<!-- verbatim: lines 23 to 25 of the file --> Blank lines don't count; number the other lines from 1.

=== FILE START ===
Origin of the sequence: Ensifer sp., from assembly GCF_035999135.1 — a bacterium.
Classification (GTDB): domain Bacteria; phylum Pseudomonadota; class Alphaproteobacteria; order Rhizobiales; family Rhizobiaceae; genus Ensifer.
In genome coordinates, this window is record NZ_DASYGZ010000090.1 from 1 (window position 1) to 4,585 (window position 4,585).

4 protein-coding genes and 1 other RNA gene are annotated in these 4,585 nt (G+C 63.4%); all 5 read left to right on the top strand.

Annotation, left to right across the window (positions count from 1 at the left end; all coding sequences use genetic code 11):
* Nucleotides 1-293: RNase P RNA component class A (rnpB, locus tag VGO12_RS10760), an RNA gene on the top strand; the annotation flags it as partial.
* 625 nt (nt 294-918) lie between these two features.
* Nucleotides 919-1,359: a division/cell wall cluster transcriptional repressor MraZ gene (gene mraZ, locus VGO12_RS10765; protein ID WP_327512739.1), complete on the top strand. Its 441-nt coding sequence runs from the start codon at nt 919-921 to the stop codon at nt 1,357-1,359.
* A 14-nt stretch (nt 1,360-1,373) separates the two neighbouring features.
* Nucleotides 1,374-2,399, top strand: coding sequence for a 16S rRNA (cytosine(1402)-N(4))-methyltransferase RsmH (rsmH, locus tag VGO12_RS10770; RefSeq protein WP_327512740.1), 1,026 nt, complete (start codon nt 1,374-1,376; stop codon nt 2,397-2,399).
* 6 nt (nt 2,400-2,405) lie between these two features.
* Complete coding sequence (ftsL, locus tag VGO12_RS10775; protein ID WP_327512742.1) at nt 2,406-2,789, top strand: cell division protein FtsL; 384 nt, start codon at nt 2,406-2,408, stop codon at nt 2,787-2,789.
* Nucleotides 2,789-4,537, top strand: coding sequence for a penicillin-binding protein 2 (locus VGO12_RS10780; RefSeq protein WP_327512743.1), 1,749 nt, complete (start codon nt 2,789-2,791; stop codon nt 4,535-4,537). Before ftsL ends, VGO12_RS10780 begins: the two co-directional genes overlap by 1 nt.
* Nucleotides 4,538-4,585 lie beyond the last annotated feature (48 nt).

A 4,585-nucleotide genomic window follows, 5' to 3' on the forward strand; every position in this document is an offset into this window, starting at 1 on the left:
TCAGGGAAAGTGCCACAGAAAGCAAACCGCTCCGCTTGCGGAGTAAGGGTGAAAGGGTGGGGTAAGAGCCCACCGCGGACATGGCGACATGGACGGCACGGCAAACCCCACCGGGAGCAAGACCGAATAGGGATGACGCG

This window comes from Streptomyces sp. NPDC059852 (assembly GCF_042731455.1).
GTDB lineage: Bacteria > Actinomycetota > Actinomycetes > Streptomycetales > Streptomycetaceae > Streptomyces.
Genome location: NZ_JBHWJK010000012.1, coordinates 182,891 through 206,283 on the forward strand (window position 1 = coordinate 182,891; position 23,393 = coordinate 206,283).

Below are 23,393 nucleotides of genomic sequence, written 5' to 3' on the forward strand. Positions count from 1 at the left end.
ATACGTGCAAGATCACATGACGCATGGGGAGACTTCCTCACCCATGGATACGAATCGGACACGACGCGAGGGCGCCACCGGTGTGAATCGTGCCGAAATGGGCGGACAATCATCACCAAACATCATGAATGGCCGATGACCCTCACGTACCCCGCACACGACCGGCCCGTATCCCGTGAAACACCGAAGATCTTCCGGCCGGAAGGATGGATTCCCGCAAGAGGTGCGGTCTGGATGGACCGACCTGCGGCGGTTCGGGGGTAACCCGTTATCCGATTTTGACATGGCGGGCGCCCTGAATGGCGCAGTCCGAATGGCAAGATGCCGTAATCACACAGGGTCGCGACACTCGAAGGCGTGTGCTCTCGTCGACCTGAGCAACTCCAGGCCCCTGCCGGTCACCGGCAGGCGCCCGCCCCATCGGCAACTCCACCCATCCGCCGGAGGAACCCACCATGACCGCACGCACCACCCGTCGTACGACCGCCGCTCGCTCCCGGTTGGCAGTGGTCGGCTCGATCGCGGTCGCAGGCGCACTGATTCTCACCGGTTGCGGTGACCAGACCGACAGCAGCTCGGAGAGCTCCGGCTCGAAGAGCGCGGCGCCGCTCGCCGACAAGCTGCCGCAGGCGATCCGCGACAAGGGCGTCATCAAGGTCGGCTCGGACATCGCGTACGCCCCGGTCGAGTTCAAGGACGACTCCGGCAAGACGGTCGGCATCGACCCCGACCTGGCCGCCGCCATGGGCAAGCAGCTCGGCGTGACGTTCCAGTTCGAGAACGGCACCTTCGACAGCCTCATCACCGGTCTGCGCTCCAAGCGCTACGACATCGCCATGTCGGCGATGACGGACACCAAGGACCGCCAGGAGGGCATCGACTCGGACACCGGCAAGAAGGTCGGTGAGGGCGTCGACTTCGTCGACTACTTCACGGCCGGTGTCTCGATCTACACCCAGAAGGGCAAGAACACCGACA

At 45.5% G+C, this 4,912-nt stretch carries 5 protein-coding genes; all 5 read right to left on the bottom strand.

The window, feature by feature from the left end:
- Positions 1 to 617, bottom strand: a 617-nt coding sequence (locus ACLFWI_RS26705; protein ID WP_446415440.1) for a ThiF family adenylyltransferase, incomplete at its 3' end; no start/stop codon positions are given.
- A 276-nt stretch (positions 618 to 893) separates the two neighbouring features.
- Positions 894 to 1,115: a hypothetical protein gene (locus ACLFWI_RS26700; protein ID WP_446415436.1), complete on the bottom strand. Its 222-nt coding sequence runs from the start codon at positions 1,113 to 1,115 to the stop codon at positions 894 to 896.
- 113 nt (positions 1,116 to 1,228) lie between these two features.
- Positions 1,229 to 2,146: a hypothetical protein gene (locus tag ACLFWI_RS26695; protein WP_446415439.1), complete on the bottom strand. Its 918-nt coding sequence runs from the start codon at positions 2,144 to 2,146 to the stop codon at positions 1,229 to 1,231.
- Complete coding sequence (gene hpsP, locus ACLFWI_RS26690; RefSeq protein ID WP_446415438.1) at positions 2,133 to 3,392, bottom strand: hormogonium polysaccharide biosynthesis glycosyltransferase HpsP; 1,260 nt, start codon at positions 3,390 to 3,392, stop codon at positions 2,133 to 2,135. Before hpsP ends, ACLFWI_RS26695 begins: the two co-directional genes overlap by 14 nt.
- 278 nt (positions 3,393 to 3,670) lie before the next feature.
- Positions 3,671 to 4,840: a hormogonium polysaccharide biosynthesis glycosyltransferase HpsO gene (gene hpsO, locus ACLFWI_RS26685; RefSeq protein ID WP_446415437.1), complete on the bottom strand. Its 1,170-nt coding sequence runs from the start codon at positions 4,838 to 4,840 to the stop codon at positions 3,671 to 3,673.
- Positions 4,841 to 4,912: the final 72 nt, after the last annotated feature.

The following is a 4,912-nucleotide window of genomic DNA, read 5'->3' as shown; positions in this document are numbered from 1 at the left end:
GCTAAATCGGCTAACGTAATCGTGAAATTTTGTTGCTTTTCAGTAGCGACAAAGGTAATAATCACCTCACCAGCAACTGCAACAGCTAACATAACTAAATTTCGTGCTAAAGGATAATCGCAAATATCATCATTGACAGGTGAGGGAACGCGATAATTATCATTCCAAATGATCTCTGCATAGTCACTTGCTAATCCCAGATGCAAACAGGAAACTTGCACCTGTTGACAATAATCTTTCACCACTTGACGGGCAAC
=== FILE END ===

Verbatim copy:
The window, feature by feature from the left end:
- Positions 1 to 617, bottom strand: a 617-nt coding sequence (locus ACLFWI_RS26705; protein ID WP_446415440.1) for a ThiF family adenylyltransferase, incomplete at its 3' end; no start/stop codon positions are given.
- A 276-nt stretch (positions 618 to 893) separates the two neighbouring features.